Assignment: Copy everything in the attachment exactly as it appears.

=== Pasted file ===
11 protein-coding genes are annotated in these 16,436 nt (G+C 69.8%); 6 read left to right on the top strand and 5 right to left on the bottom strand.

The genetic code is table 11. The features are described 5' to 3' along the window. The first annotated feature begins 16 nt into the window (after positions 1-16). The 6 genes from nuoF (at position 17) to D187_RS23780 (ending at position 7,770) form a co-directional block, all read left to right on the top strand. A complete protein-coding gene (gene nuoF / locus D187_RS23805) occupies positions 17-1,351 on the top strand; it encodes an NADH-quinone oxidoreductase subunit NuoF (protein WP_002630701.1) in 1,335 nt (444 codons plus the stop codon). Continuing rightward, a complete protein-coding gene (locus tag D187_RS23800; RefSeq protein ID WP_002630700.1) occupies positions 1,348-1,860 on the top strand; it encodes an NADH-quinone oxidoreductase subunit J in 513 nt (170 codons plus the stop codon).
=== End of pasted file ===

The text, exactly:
11 protein-coding genes are annotated in these 16,436 nt (G+C 69.8%); 6 read left to right on the top strand and 5 right to left on the bottom strand.

The genetic code is table 11. The features are described 5' to 3' along the window. The first annotated feature begins 16 nt into the window (after positions 1-16). The 6 genes from nuoF (at position 17) to D187_RS23780 (ending at position 7,770) form a co-directional block, all read left to right on the top strand. A complete protein-coding gene (gene nuoF / locus D187_RS23805) occupies positions 17-1,351 on the top strand; it encodes an NADH-quinone oxidoreductase subunit NuoF (protein WP_002630701.1) in 1,335 nt (444 codons plus the stop codon). Continuing rightward, a complete protein-coding gene (locus tag D187_RS23800; RefSeq protein ID WP_002630700.1) occupies positions 1,348-1,860 on the top strand; it encodes an NADH-quinone oxidoreductase subunit J in 513 nt (170 codons plus the stop codon).